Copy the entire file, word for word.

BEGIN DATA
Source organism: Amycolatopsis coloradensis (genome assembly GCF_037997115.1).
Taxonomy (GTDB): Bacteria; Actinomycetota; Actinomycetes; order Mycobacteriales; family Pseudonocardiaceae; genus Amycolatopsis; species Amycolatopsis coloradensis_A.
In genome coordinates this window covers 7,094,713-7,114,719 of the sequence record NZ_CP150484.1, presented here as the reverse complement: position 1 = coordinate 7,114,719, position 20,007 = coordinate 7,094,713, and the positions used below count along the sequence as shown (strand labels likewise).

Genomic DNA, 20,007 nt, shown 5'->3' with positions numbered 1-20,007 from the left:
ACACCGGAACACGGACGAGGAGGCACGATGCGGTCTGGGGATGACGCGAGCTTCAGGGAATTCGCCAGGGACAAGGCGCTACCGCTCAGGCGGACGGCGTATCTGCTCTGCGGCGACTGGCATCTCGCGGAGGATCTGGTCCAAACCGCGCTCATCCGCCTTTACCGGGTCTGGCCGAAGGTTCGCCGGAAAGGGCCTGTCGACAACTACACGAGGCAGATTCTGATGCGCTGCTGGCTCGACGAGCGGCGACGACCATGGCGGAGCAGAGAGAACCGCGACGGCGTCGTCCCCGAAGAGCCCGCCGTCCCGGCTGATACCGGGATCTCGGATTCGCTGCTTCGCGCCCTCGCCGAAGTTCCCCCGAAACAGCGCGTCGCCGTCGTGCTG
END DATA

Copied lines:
Source organism: Amycolatopsis coloradensis (genome assembly GCF_037997115.1).
Taxonomy (GTDB): Bacteria; Actinomycetota; Actinomycetes; order Mycobacteriales; family Pseudonocardiaceae; genus Amycolatopsis; species Amycolatopsis coloradensis_A.
In genome coordinates this window covers 7,094,713-7,114,719 of the sequence record NZ_CP150484.1, presented here as the reverse complement: position 1 = coordinate 7,114,719, position 20,007 = coordinate 7,094,713, and the positions used below count along the sequence as shown (strand labels likewise).

Genomic DNA, 20,007 nt, shown 5'->3' with positions numbered 1-20,007 from the left:
ACACCGGAACACGGACGAGGAGGCACGATGCGGTCTGGGGATGACGCGAGCTTCAGGGAATTCGCCAGGGACAAGGCGCTACCGCTCAGGCGGACGGCGTATCTGCTCTGCGGCGACTGGCATCTCGCGGAGGATCTGGTCCAAACCGCGCTCATCCGCCTTTACCGGGTCTGGCCGAAGGTTCGCCGGAAAGGGCCTGTCGACAACTACACGAGGCAGATTCTGATGCGCTGCTGGCTCGACGAGCGGCGACGACCATGGCGGAGCAGAGAGAACCGCGACGGCGTCGTCCCCGAAGAGCCCGCCGTCCCGGCTGATACCGGGATCTCGGATTCGCTGCTTCGCGCCCTCGCCGAAGTTCCCCCGAAACAGCGCGTCGCCGTCGTGCTG